The Great Gatsby
By F. Scott Fitzgerald
Writers in the 1920s produced many fine top-10 bestsellers that we still read or watch stage and film adaptations of today (such as Edith Warton’s The Age of Innocence, Anita Loos’s Gentlemen Prefer Blondes, Edna Ferber’s Show Boat, to cite a few). Sinclair Lewis, however, outdid everybody with five bestsellers (Publisher’s Weekly) between 1920 and 1921: Main Street (1921), Babbitt (1922-23, discussed in a recent c/w post), Arrowsmith (1925), Elmer Gantry (1927), and Dodsworth (1929). While bestseller status doesn’t guarantee a book’s merit, all these authors, and particularly Lewis, wrote first-rate fiction that survives them.
However, some authors whom we now regard as American literary giants writing in the 20s are conspicuous by their absence, and none more than F. Scott Fitzgerald. Here, of course, I’m thinking of The Great Gatsby. You certainly could argue that of all the bestsellers noted and all that you will find on the lists for the 20s, none has been read more than Gatsby.
And why not? Because Fitzgerald, in one magnificent novel, dramatized the major currents of modern American life—romantic, social, and economic—all of which continue to dominate, and often befuddle, our lives. And he managed to accomplish this in the most economical great novel ever written.
So, permit a few words about The Great Gatsby …
The idea of romantic love enraptures us so much that we have an entire literary genre devoted to passion. Jay Gatsby worships an idealized love for Daisy Buchanan and the upper class lifestyle she represents. The driving force of his life, from poverty to showy wealth, not only springs from his hated of his impoverished early life but from his desire to possess Daisy.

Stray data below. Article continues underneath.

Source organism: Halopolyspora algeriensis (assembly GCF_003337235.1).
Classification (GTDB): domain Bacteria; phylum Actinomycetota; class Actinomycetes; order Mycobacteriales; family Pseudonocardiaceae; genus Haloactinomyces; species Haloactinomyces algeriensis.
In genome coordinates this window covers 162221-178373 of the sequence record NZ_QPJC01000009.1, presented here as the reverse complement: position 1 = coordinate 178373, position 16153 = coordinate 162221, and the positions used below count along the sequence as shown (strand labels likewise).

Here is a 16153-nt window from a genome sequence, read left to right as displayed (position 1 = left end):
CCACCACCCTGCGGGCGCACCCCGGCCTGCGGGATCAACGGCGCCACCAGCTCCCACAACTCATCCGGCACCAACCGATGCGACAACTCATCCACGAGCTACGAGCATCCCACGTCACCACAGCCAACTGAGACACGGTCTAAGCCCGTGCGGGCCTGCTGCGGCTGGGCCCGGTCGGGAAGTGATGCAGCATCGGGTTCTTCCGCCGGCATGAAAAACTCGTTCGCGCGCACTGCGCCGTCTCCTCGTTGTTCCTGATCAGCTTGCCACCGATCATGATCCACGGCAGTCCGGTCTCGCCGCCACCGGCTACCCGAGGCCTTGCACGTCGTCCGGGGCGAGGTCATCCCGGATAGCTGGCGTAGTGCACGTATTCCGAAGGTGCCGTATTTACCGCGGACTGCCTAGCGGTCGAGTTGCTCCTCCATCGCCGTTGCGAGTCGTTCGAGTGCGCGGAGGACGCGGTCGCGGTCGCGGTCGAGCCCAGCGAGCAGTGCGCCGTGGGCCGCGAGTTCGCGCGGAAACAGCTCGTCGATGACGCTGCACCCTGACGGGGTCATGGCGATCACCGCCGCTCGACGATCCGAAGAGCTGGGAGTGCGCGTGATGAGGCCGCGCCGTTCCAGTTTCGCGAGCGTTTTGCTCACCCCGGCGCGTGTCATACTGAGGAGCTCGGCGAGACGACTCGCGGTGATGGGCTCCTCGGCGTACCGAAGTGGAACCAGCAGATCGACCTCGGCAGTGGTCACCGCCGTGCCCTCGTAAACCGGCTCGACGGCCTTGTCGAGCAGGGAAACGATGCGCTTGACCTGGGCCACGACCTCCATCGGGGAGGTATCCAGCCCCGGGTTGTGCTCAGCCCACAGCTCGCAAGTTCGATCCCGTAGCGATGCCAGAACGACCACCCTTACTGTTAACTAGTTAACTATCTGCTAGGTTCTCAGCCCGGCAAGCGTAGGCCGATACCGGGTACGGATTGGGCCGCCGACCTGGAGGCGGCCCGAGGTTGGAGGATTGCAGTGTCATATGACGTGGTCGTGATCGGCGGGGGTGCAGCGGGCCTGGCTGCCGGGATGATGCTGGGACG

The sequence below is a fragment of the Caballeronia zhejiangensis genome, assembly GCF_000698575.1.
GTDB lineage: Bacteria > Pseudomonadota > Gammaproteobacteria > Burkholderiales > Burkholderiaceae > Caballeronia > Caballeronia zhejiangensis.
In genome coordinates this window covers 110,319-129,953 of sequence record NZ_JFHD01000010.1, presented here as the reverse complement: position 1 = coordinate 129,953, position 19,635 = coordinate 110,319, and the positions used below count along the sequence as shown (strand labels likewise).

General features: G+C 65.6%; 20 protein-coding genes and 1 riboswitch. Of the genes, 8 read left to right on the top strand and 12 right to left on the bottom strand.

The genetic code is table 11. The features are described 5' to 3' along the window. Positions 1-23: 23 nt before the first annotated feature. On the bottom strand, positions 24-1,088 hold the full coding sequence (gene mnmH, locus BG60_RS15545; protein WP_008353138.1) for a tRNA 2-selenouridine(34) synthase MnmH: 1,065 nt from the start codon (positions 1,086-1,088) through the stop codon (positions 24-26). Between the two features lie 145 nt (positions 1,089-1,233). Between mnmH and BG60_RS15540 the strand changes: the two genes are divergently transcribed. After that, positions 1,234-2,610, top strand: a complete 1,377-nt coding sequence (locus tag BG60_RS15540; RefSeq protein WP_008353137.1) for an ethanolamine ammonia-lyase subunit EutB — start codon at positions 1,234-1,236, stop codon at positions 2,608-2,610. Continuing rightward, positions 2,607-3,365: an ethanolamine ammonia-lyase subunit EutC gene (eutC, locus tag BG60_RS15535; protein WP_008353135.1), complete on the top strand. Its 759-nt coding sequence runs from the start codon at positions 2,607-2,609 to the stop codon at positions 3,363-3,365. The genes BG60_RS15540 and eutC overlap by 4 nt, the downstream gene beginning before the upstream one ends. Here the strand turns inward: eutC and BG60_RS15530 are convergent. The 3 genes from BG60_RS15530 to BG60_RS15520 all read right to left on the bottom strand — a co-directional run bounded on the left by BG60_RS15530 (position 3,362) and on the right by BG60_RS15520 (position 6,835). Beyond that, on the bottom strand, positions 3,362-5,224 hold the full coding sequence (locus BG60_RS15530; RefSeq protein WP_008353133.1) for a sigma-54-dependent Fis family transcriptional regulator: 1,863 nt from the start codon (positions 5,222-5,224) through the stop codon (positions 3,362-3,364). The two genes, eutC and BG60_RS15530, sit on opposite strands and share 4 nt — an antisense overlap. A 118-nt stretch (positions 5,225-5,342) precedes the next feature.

While we like to believe that ours is a classless society, we all know that’s merely a pleasing illusion. Even when we manage to breakthrough to the top of the economic food chain we can’t count on acceptance. The newly wealthy in the late 19th century discovered the impenetrability of the 400 and it’s no different for Gatsby. Tom Buchanan, who constantly displays his superiority (in the opening with his racial prejudice, Fitzgerald’s allusion to Lothrop Stoddard), regularly demeans Gatsby. In the end, class wins out, as Daisy tosses over Gatsby, a second time, for Buchanan. And we won’t go into the psychological implications of Buchanan’s affair with Myrtle Wilson, except to marvel at the rich vein Fitzgerald has left us for conjecture.
While the lust for wealth isn’t anything unique to America, we Americans exhibit a keen zeal for it, and a wondrous capacity for achieving it, by methods fair and foul and in-between the two poles. Jay Gatsby is hardscrabble and comes by his through bootlegging and financial legerdemain. The Buchanan’s come by theirs through inheritance, the accumulation of which might have involved not a little bit of ancestral chicanery. Gatsby is nouveau flamboyant. The Buchanans, while more reserved, flaunt theirs, nonetheless.
Fitzgerald says a lot in few words. However, he also leaves much unsaid. This invites readers to fill in the open spaces from their various perspectives. Fitzgerald’s economy coupled with his astute understanding of American life are what keep The Great Gatsby as fresh and rewarding today as it was when published in 1925, while scores of other books have faded from our collective memory.
If you are a first-time reader of this novel, you are in for a treat. Those who have read it before, or a couple of times, can always find something new in a truly remarkable novel. It’s one of those novels you come back to often.
Babbitt, published in 1922 (and discussed in an earlier post), the year in which Fitzgerald set his tale, also deals with disillusionment with American life, in particular conformity and the achievement of the American dream. Like Fitzgerald, Lewis also alludes to Lothrop Stoddard. Stoddard published The Rising Tide of Color Against White World Supremacy (currently available in print and electronically) in 1920. And like The Great Gatsby, Babbitt fascinates with its truths about American life, especially in reference to the fears of Americans, fears which still obsess many of us. c/w